Issue:  Vol. 48 / No. 3 / 18 January 2018

SF youth group turns 50


Huckleberry Youth's Doug Styles
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A San Francisco-based nonprofit that assists homeless and runaway youth and offers HIV prevention education is celebrating its 50th anniversary this year.

Huckleberry Youth, which started in 1967 as Huckleberry House, "was around before people walked on the moon and before 'Sesame Street' was created," Executive Director Doug Styles, 52, said. It's "pretty unique" for a nonprofit to have that kind of "staying power," he said, and "we're still going strong."

A kickoff party for staff, board members, and stakeholders was held Thursday, January 26. Upcoming events include a benefit concert May 20 and a 50th anniversary gala November 30.

Styles said the nonprofit, which serves an estimated 6,000 unique clients – many of whom are LGBTQ – is doing well financially. The agency's budget is about $5.8 million.

"The last few years have been very, very good for us," he said. "Our fundraising has increased year over year" and there are "more government contracts."

Additionally, he said, Huckleberry has "also been able to broaden our services and reach more youth."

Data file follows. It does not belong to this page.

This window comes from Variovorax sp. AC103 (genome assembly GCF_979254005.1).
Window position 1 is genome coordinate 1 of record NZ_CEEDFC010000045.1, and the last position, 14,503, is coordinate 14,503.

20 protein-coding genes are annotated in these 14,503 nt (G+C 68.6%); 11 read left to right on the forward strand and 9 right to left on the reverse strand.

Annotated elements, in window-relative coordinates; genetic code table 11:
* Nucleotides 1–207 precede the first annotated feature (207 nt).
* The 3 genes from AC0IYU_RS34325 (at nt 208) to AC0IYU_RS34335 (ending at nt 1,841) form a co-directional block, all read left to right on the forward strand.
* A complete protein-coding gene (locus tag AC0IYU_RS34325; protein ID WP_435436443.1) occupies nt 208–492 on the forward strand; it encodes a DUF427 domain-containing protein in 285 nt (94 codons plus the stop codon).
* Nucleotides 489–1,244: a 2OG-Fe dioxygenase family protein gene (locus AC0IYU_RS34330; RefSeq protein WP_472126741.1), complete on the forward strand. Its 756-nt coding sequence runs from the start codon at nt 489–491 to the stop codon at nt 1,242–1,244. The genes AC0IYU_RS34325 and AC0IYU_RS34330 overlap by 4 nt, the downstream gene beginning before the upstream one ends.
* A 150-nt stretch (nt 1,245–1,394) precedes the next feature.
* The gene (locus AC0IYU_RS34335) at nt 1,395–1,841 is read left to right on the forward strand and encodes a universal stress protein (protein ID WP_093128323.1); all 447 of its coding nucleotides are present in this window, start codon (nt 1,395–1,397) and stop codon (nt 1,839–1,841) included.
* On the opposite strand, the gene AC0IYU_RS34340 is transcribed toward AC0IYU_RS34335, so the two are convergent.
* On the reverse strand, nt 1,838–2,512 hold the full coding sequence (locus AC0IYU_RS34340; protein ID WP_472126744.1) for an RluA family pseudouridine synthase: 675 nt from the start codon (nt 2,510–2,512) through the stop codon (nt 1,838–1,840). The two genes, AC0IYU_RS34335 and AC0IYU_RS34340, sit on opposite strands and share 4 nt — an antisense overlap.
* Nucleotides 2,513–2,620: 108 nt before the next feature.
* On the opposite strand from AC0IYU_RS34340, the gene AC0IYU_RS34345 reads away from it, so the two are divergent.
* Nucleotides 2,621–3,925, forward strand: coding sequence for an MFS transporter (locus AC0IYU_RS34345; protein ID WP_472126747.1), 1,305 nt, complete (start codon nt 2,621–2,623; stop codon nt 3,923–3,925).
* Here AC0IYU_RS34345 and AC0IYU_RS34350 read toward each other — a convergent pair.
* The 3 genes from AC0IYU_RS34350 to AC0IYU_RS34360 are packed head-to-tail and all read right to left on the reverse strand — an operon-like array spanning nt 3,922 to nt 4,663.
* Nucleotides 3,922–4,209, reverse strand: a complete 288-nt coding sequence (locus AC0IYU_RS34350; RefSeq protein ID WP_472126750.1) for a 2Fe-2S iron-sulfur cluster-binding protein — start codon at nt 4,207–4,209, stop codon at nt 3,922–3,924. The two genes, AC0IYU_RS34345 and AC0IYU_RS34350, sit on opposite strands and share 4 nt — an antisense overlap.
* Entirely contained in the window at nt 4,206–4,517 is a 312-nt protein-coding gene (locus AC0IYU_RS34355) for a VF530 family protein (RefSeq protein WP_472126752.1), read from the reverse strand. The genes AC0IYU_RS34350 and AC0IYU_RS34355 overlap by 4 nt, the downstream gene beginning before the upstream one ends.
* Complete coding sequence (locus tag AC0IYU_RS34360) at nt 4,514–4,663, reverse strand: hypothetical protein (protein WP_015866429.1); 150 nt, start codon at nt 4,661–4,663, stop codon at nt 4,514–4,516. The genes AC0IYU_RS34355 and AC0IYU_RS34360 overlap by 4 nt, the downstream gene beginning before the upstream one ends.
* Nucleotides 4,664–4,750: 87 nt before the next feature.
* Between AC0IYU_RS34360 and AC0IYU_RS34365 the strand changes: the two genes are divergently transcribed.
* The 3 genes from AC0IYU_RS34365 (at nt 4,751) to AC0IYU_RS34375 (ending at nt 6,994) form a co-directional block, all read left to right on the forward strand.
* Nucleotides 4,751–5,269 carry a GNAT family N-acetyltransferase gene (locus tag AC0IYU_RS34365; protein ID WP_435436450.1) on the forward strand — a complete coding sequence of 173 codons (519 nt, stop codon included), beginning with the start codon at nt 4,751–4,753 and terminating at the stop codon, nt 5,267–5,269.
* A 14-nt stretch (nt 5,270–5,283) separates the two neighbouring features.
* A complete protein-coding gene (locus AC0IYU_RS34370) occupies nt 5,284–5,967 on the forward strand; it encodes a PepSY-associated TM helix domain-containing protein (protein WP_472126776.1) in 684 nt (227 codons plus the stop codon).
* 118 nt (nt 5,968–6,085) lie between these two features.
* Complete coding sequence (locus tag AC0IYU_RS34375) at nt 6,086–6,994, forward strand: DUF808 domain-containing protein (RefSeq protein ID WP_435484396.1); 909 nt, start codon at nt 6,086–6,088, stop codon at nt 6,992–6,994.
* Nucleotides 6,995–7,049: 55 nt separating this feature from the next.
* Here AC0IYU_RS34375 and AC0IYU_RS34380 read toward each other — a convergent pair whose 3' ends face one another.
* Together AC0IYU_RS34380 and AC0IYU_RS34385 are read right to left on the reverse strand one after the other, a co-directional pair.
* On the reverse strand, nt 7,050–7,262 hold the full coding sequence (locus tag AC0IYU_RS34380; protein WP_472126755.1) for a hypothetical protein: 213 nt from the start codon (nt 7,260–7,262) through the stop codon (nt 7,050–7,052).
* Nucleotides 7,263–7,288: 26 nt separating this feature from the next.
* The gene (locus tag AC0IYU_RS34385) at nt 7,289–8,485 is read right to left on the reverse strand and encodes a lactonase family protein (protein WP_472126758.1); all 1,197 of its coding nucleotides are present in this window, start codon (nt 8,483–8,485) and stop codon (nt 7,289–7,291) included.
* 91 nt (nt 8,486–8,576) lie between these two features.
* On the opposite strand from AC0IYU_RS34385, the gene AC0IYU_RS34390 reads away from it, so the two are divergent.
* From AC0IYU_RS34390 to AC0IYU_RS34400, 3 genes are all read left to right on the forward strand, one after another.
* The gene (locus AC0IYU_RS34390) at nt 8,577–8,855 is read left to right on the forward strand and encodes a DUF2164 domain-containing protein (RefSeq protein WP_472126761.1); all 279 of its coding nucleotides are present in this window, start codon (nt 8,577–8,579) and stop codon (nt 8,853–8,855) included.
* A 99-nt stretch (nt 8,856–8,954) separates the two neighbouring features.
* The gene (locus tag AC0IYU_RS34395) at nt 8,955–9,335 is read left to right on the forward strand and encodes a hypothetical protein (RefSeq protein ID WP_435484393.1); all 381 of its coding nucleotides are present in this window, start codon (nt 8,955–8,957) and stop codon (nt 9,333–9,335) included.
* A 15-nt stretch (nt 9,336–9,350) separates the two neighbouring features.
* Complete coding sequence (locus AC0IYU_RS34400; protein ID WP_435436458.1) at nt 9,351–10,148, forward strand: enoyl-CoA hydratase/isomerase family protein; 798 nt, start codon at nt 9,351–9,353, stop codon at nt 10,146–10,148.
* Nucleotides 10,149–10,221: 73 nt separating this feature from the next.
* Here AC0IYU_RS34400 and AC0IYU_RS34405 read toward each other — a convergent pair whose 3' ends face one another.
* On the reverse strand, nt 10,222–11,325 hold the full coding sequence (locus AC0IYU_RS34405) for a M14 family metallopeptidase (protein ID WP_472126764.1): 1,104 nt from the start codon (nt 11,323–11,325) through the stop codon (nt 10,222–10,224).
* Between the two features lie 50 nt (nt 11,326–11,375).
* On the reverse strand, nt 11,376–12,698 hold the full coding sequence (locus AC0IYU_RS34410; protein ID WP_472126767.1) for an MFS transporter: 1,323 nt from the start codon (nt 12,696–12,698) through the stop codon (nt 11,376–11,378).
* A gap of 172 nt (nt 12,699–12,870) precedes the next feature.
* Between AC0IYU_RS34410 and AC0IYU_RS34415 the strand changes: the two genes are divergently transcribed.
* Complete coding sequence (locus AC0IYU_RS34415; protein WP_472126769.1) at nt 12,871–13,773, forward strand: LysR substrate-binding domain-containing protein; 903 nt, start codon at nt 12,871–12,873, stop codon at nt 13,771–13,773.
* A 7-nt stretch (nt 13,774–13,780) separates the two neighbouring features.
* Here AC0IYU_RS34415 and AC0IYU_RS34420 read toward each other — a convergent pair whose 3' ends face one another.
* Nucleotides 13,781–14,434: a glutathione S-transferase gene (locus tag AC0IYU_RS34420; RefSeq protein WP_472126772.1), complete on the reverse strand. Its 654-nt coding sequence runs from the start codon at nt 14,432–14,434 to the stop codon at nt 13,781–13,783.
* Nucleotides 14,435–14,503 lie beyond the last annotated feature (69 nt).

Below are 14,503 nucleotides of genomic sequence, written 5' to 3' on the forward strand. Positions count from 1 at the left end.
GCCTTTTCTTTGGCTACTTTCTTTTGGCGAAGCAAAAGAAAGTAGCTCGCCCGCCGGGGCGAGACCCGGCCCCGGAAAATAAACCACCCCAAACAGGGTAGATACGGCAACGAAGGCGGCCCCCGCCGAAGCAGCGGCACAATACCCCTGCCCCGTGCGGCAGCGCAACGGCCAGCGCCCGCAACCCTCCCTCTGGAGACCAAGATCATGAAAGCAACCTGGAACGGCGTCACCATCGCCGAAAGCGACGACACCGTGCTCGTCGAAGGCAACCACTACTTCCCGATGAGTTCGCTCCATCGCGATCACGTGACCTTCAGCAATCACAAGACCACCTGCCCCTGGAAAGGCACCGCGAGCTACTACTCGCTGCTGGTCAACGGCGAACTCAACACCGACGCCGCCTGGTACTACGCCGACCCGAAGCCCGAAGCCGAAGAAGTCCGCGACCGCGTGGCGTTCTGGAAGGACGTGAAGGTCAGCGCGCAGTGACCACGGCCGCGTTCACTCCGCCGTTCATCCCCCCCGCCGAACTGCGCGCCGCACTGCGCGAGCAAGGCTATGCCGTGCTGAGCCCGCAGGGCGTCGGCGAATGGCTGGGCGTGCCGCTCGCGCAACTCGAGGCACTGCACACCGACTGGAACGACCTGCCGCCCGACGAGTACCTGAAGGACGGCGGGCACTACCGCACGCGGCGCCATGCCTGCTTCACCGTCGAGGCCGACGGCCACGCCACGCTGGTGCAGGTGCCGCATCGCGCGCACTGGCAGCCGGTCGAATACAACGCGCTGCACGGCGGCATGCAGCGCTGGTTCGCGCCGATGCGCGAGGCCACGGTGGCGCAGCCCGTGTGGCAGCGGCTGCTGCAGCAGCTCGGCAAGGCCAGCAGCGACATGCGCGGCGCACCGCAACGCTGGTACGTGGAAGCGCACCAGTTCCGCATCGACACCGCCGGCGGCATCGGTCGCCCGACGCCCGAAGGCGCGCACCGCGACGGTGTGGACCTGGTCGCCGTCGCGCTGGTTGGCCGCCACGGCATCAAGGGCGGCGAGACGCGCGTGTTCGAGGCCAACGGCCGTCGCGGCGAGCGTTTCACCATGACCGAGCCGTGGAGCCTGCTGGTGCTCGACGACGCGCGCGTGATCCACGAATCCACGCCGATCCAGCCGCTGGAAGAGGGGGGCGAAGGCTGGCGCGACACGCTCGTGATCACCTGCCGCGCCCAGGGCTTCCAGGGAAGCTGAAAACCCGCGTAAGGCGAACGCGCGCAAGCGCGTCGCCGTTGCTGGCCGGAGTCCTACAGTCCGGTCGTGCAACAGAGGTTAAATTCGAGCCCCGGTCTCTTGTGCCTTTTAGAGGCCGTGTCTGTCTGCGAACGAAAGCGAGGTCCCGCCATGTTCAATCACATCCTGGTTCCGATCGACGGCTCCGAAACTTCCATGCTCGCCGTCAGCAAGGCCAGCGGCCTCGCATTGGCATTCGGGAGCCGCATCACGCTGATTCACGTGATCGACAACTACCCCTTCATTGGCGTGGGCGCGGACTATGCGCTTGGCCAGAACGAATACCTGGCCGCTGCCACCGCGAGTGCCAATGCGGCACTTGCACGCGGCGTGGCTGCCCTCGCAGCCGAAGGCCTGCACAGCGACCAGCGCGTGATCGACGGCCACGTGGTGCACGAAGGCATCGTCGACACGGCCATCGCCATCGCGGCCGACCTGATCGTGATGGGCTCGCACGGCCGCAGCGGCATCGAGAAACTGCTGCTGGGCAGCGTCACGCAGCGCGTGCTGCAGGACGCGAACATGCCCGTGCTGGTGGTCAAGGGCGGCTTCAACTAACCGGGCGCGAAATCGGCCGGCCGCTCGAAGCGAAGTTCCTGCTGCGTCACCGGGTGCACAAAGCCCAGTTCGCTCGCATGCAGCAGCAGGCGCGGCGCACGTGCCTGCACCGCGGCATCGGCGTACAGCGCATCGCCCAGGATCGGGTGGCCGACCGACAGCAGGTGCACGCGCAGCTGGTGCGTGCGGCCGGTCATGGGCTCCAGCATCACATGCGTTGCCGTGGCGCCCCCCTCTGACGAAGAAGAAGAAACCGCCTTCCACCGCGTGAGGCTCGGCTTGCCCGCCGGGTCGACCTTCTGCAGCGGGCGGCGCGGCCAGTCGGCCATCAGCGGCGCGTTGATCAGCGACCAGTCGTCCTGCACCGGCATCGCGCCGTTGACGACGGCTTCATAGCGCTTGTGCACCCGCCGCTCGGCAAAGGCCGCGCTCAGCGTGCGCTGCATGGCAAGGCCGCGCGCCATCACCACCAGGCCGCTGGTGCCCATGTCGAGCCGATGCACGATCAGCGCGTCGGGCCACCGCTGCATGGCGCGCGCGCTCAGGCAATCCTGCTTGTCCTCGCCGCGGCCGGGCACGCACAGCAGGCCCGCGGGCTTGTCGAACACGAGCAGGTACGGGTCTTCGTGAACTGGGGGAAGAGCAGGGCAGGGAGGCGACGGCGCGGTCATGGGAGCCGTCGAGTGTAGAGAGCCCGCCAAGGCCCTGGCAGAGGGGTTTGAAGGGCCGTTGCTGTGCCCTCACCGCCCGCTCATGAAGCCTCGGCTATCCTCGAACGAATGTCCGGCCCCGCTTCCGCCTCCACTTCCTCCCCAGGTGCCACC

Styles, a straight ally and San Francisco resident, credits the nonprofit's work to encourage education and prevent homelessness, among other efforts, in attracting donors.

Jackie Fagerlin, co-vice president of Huckleberry's board, said, "We're incredibly excited" about the anniversary. "We're looking forward to celebrating. It's a major accomplishment."

Fagerlin added, "There aren't a lot of nonprofits our size that have survived as long as Huckleberry has, and not just survived, but flourished and grown in the past 50 years, so it's a fantastic thing to celebrate."

One concern is the election of President Donald Trump in November. Since he took office in January, Trump has taken actions including ordering a wall to be built along the U.S. border with Mexico and banning immigrants from seven predominately Muslim countries from entering the country. Media reports say he's also set to approve new anti-LGBT policy, although on Tuesday the White House issued a statement saying Trump would keep President Barack Obama's 2014 executive order that protects employees from anti-LGBTQ workplace discrimination while working for federal contractors.

"We're strong. We're going to be able to survive. We're just going to have to see how that plays out," Styles said of the new administration.

"Many of the youth and the families we work with have become very worried," he added.

In the past year, Huckleberry has expanded its work with youth who are exploited and trafficked and increased mental health and family counseling services.

"I love my work, and I love this organization," Styles said. "It's truly having an impact on youth and that just makes my heart feel bigger."

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